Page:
You know when people say that the problems we have now aren't any worse than they used to be; and that it's just that no one talked about them? That really bothers me, because it simply isn't true. Although this line has been told so many times we accept it as fact, society has changed in the past 40 years, and in most respects, not for the better.

I suppose the upside to getting older is that I actually remember how things used to be. (Of course, if I keep getting older long enough, that may not remain the case!) As a child, I lived in a world of married couples, almost all of whom had children. Men were providers and women were homemakers. Gender roles were limiting, but if you stuck to your guns, you could find a way to do what you loved even if it didn't quite "fit" the mold. Most people attended some kind of religious services, but everybody believed in God. Society had a basic and shared understanding of what was right and wrong. But there was also a shared pride in the greatness of American ingenuity and freedom. We all believed that the Judeo-Christian heritage had made our nation possible. We saw ourselves as the land of opportunity, the world's last and best hope, a place where hard work and persistence would pay off. There was, to be sure, discomfort about racial differences, even about some cultural differences. And, too, there was frustration with some of what seemed to be institutional inequity between the sexes. But we believed that we were bigger than the problems we had, both as individuals and as a nation. All we had to do was be true to the values that made us what we were: faith, freedom, virtue, and an unwavering commitment to the dignity of the human person.

Somewhere in the midst of trying to fix what was wrong, a great many of us began to think that the best way to do that was to wipe the slate clean and start over. That is, people decided that in order to build something better, they had to first tear down everything that was already there.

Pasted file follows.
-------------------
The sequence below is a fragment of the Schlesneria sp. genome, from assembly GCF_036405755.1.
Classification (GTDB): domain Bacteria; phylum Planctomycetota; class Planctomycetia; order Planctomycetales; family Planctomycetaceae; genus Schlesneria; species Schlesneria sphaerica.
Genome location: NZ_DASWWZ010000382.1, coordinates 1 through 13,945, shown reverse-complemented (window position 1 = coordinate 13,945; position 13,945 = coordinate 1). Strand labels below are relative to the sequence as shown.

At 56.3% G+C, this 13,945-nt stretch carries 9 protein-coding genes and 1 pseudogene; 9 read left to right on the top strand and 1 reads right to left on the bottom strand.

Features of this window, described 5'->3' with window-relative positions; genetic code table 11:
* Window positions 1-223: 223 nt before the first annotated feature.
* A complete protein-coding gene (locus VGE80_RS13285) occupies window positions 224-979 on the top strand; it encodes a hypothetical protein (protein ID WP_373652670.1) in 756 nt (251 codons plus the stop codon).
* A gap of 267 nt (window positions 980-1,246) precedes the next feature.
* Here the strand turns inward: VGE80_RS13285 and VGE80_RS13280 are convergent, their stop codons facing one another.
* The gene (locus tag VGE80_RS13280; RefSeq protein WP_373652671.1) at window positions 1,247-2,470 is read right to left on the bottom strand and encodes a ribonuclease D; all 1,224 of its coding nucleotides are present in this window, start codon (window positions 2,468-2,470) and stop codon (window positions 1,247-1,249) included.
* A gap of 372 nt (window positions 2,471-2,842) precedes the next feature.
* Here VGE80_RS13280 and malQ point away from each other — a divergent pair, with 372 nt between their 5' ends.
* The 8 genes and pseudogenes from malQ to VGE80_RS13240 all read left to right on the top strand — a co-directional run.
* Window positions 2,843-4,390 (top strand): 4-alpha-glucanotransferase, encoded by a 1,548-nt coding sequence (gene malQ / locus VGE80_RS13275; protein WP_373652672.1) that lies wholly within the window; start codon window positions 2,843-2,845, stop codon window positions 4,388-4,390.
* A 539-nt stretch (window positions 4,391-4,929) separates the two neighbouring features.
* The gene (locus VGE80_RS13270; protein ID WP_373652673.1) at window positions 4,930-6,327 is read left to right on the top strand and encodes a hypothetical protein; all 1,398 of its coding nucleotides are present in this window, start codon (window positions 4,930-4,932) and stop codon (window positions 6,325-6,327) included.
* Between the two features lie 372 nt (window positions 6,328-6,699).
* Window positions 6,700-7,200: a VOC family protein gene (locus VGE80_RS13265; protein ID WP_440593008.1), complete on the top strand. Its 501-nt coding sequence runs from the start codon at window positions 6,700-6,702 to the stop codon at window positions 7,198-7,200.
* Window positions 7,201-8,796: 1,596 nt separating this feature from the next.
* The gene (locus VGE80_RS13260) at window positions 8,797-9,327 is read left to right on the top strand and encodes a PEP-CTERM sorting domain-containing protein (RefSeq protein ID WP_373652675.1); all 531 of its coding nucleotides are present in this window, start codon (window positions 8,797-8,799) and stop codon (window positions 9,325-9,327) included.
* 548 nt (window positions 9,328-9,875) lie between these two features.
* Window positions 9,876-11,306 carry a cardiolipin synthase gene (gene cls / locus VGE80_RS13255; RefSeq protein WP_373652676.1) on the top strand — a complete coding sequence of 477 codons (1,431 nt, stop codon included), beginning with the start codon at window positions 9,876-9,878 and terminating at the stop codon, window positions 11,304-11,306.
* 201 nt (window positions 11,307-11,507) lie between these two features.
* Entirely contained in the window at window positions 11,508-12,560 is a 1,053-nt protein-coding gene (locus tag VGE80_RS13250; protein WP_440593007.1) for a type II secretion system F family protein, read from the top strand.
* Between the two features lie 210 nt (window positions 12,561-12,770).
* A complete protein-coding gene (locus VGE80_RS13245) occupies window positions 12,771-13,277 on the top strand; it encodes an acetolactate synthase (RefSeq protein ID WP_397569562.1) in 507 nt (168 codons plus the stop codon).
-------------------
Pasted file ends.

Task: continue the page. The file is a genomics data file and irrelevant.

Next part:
The result was a whole lot of chaos, and even more false advertising. Undermining its own foundations, the prevailing wisdom (if you can call it that), pushed us all towards the goal of creating a society that would be post-modern, post-literate, post-racial, post-gender, post-marital, and especially post-Christian. In the course of the past 40 years or so, we've pretty much reached what we set out to attain. The tragedy is that the destination wasn't all we thought it would be. And, in the process of trying to correct what may have been wrong, we lost even the vaguest notion of how to tell whether or not something is right.

As we set sail on a sea of relativism, we voyaged so far away from all that the ages had placed in our hands, that we were no longer able to find port, or even see land. In the end, perhaps we've discovered that our world is, in fact, flat. And if it is flat, that is because we have made it so. If we were honest enough, we'd admit that drifting beyond the horizons of civilization has been a collective falling off the edge of our own humanity. Ultimately, becoming a society that is post-everything-it-used-to-be is destructive to society itself.

It seems to me that a lot of us are starting to wake up and look in the mirror. Many aren't so happy with what they now see. Post-gender has given us role confusion and the poor exchange of complementarity for interchangeability. Post-marital has given us not only divorce, but children being raised in single parent settings by design. It has also resulted in whole generations of adults who avoid anything that looks like a lifetime commitment. Post-literate has given us a culture lacking in accountability and precision. Post-modern has made learning from history improbable, if not impossible. Post-racial hasn't brought us more unity, but more polarization. Post-Christian has resulted in the decay of virtue, and the unwillingness to undertake anything that might require self-sacrifice in even the smallest degree.

Fortunately, no matter how far we run from what God made us to be, we can't run away from God himself. There is no post-divinity available to us, at least not on this side of eternity. Moreover, in the fullness of that divinity lies hidden all that we have lost, and most of all the humanity to guard it in ourselves and for one another.

Jaymie Stuart Wolfe is a wife and mother of eight children, and a disciple of the spirituality of St. Francis de Sales. She is an inspirational author, speaker, musician and serves as an Associate Children's Editor at Pauline Books and Media.